In its conventional use, “civics” refers to the familiar constellation of rights and responsibilities emanating from citizenship in a nation-state. But what about global civics? Would this be feasible—or even desirable?
There are several plausible objections to the concept of global civics. One can argue that allowing for even a modest level of responsibility toward all the world’s 6.7 billion people is so overwhelming that it is a nonstarter. Furthermore, it can be argued that any meaningful experience of pan-global solidarity among human beings is nascent at best, and therefore cannot form the basis for a formidable constellation of rights and responsibilities, and that the experience of being a global citizen is restricted to a few activists and international elites like those who gather for the World Economic Forum in Davos. Finally, one can argue that civics assumes effective enforcement and a state, and since we do not have a world government, any talk of global civics is whimsical.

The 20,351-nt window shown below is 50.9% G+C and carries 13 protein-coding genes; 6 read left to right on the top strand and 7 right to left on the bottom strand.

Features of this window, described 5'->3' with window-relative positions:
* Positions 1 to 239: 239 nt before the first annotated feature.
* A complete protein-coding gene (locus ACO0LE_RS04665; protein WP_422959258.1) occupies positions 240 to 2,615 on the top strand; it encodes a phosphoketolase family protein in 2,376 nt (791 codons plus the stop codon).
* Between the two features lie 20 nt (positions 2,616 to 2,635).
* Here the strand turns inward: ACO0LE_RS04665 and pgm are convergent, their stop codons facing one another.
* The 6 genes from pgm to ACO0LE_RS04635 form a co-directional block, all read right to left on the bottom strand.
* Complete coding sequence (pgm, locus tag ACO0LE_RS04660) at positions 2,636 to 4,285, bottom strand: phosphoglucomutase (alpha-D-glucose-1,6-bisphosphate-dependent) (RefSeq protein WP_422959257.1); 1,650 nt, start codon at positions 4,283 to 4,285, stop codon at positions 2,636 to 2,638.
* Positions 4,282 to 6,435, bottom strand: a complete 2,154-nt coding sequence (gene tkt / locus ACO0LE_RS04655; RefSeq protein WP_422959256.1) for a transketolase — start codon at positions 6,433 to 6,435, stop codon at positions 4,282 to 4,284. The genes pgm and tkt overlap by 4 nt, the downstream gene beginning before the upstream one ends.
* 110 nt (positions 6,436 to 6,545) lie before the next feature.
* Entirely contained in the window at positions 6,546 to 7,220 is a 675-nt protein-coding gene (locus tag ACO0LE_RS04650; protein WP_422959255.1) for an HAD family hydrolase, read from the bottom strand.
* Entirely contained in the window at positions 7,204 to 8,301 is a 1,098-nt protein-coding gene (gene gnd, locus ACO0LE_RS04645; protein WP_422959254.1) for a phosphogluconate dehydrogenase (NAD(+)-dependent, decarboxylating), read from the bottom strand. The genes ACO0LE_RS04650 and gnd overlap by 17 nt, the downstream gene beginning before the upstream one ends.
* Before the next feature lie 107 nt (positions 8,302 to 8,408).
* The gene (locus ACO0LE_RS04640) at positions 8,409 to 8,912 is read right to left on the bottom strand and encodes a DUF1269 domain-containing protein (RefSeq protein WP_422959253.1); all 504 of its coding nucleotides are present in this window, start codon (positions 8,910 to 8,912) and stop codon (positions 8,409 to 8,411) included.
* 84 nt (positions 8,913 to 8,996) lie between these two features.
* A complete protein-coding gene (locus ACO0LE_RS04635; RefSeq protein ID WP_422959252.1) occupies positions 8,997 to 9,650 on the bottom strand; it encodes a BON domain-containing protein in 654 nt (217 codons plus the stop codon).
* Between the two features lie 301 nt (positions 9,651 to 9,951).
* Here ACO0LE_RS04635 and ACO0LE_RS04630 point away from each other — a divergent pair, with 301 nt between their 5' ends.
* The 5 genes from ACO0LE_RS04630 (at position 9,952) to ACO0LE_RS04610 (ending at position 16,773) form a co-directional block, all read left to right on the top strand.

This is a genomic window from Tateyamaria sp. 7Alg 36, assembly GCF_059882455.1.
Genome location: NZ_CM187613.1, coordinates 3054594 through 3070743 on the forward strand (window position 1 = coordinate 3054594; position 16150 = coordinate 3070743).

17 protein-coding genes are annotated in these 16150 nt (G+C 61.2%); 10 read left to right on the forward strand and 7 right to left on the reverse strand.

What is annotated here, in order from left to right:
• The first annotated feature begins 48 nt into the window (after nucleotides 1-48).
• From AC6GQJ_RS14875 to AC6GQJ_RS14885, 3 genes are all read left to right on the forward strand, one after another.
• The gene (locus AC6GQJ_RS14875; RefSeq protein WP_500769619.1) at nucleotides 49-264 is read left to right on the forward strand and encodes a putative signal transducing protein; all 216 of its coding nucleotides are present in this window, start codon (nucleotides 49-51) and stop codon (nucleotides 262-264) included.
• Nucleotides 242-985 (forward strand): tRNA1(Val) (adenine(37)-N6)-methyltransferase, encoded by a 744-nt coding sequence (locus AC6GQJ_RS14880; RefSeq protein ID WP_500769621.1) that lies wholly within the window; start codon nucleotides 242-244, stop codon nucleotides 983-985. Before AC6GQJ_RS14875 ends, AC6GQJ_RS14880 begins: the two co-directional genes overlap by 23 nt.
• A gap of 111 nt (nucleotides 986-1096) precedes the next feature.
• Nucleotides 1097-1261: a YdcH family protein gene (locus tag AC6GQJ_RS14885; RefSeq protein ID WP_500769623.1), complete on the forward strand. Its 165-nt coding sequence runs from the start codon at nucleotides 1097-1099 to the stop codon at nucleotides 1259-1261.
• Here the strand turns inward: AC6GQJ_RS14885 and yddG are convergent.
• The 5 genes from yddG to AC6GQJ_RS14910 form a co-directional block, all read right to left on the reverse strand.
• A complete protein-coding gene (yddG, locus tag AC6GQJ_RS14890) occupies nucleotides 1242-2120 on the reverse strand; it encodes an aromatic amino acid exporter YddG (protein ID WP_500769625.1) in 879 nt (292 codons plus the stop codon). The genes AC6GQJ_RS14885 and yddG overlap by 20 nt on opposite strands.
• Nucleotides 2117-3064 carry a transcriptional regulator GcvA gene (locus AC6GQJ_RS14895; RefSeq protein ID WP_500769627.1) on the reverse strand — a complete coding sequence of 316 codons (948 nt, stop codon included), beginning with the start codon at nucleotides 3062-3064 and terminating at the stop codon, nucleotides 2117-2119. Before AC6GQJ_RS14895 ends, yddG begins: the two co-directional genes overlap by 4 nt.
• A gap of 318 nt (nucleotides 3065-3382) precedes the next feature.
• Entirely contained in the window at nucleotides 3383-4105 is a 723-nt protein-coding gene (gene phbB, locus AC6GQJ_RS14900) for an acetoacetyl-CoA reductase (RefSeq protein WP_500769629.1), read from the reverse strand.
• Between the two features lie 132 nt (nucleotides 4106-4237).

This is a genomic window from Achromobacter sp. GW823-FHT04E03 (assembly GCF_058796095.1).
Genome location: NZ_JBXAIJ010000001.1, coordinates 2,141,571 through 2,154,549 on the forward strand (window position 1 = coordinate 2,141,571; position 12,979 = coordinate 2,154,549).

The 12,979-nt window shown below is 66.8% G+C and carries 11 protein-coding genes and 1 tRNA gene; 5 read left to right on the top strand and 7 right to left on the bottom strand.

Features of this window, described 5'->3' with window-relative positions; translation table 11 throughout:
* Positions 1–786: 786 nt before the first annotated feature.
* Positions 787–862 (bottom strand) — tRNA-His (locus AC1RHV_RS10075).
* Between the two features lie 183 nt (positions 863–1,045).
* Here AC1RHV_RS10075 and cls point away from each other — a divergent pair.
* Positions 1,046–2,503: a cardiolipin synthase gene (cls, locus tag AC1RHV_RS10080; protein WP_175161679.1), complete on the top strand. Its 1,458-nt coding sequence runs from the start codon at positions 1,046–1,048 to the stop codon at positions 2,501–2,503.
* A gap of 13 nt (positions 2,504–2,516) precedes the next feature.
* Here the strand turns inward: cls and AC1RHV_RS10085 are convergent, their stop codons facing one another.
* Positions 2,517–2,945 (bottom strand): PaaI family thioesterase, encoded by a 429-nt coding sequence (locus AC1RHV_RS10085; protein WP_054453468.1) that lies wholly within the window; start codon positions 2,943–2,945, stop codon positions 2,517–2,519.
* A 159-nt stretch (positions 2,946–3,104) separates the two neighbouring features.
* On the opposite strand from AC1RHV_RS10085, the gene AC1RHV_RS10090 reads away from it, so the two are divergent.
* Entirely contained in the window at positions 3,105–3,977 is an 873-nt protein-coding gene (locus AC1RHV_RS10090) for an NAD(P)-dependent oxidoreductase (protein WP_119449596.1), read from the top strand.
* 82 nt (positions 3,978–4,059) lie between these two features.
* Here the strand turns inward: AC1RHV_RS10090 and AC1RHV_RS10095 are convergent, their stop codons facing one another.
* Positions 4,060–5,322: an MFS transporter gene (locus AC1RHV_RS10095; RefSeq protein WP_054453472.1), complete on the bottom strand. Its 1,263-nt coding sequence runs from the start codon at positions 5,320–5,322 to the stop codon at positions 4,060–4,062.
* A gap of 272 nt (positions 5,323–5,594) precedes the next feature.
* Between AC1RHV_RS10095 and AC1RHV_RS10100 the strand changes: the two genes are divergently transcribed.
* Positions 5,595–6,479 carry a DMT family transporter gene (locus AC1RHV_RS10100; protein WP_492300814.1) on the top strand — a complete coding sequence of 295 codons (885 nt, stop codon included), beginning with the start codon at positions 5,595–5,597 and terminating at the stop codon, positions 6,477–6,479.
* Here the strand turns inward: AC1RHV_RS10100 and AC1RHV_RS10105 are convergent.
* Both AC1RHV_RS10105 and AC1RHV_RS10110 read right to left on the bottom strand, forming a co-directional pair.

Notwithstanding such skepticism, I will attempt to demonstrate that it is in fact possible to imagine global civics. First I consider the unhelpful views that have impeded fruitful consideration of the concept of global civics. Then I outline the rationale for global civics and offer two thought experiments to operationalize this new concept.
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